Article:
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stats collector & reporter for scala servers

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README.md

Ostrich

Ostrich is a small library for collecting and reporting runtime statistics and debugging info from a scala server. It can collect counters, gauges, and timings, and it can report them via log files or a simple web interface that includes graphs. A server can also be asked to shutdown or reload its config files using these interfaces. The idea is that it should be simple and straightforward, allowing you to plug it in and get started quickly.

This library is released under the Apache Software License, version 2, which should be included with the source in a file named LICENSE.

Building

Use sbt (simple-build-tool) to build:

$ sbt clean update package-dist

The finished jar will be in dist/.

Counters, Gauges, Metrics, and Labels

There are four kinds of statistics that ostrich captures:

  • counters

    A counter is a value that never decreases. Examples might be "widgets_sold" or "births". You just increment the counter each time a countable event happens, and graphing utilities usually graph the deltas over time. To increment a counter, use:

      stats.incr("births")
    

    or

      stats.incr("widgets_sold", 5)
    
  • gauges

    A gauge is a value that has a discrete value at any given moment, like "heap_used" or "current_temperature". It's usually a measurement that you only need to take when someone asks. To define a gauge, stick this code somewhere in the server initialization:

      stats.addGauge("current_temperature") { myThermometer.temperature }
    

    A gauge method must always return a double.

  • metrics

    A metric is tracked via distribution, and is usually used for timings, like so:

      stats.time("translation") {
        document.translate("de", "en")
      }
    

    But you can also add metrics directly:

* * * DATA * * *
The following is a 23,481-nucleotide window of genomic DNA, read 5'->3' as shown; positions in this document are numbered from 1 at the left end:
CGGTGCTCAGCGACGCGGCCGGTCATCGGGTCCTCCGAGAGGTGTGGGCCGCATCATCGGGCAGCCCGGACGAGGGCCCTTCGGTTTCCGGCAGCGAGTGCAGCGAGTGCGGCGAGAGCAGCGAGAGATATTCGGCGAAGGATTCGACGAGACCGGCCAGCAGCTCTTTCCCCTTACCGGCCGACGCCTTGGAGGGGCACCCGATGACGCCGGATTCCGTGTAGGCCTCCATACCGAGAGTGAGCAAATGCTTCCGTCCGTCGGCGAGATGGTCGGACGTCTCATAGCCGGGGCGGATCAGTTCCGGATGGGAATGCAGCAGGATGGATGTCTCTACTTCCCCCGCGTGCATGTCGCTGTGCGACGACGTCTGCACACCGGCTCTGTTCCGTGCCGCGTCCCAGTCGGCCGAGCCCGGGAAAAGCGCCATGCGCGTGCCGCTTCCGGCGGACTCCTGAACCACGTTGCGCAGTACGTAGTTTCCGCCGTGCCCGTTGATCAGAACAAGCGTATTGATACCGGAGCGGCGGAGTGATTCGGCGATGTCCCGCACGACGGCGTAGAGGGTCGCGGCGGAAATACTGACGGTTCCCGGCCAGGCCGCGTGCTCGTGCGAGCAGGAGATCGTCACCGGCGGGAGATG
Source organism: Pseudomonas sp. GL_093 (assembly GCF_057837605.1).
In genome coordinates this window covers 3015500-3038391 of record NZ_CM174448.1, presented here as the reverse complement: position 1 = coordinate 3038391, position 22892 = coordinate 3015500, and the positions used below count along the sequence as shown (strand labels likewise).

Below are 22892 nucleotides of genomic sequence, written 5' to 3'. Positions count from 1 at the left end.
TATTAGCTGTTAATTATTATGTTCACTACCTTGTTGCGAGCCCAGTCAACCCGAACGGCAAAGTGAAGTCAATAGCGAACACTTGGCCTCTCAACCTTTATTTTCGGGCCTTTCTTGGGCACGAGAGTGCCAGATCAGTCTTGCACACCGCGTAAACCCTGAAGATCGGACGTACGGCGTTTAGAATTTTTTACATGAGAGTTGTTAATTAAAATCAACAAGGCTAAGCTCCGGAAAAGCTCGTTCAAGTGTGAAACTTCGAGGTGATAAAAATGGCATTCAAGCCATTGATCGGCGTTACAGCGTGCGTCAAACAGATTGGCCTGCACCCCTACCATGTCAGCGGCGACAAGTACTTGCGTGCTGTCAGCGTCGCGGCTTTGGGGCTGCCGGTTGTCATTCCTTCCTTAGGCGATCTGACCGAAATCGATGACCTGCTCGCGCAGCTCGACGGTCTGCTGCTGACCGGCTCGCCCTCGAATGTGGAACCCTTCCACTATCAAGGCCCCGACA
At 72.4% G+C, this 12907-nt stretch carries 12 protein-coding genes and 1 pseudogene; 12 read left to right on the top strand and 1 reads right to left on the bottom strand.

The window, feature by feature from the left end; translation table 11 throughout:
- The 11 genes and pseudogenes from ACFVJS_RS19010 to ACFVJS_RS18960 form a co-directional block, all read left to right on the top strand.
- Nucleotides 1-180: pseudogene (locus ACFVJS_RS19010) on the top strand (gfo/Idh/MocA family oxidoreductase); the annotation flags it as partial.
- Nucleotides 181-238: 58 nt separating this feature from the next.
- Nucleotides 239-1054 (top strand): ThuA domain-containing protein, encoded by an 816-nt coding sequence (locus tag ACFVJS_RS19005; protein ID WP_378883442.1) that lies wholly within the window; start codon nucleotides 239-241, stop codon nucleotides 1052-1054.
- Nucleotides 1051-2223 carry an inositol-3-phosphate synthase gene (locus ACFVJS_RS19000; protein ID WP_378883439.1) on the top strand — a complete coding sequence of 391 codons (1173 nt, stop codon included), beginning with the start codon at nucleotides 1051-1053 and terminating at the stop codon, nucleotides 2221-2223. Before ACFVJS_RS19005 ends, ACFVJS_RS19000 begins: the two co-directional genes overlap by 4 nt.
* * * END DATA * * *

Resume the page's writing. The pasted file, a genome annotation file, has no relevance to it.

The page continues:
stats.addMetric("query_results", results.size)
    

    Metrics are collected by tracking the count, min, max, mean (average), and a simple bucket-based histogram of the distribution. This distribution can be used to determine median, 90th percentile, etc.

  • labels

    A label is just a key/value pair of strings, usually used to report a subsystem's state, like "boiler=offline". They're set with:

      stats.setLabel("boiler", "online")
    

    They have no real statistical value, but can be used to raise flags in logging and monitoring.

Quick Start

A good example server is created by the scala-build project here: http://github.com/twitter/scala-build

Define a server config class:

class MyServerConfig extends ServerConfig[MyServer] {
  var serverPort: Int = 9999

  def apply(runtime: RuntimeEnvironment) = {
    new MyServer(serverPort)
  }
}

A ServiceConfig class contains things you want to configure on your server, as vars, and an apply method that turns a RuntimeEnvironment into your server. ServiceConfig is actually a helper for Config that adds logging configuration, sets up the optional admin HTTP server if it was configured, and registers your service with the ServiceTracker so that it will be shutdown when the admin port receives a shutdown command.

Next, make a simple config file for development:

import com.twitter.admin.config._
import com.twitter.conversions.time._
import com.twitter.logging.config._
import com.example.config._

new MyServerConfig {
  serverPort = 9999
  admin.httpPort = 9900

  loggers = new LoggerConfig {
    level = Level.INFO
    handlers = new ConsoleHandlerConfig()
  }
}

The config file will be evaluated at runtime by this code in your Main class:

object Main {
  val log = Logger.get(getClass.getName)

  def main(args: Array[String]) {
    val runtime = RuntimeEnvironment(this, args)
    val server = runtime.loadRuntimeConfig[MyServer]()
    log.info("Starting my server!")
    try {
      server.start()
    } catch {
      case e: Exception =>
        e.printStackTrace()
        log.error(e, "Unexpected exception: %s", e.getMessage)
        System.exit(0)
    }
  }
}

Your MyServer class should implement the Service interface so it can be started and shutdown. The runtime environment will find your config file and evaluate it, returning the MyServer object to you so you can start it. And you're set!

Stats API

The base trait of the stats API is StatsProvider, which defines methods for setting and getting each type of collected stat. The concrete implementation is StatsCollection, which stores them all in java concurrent hash maps.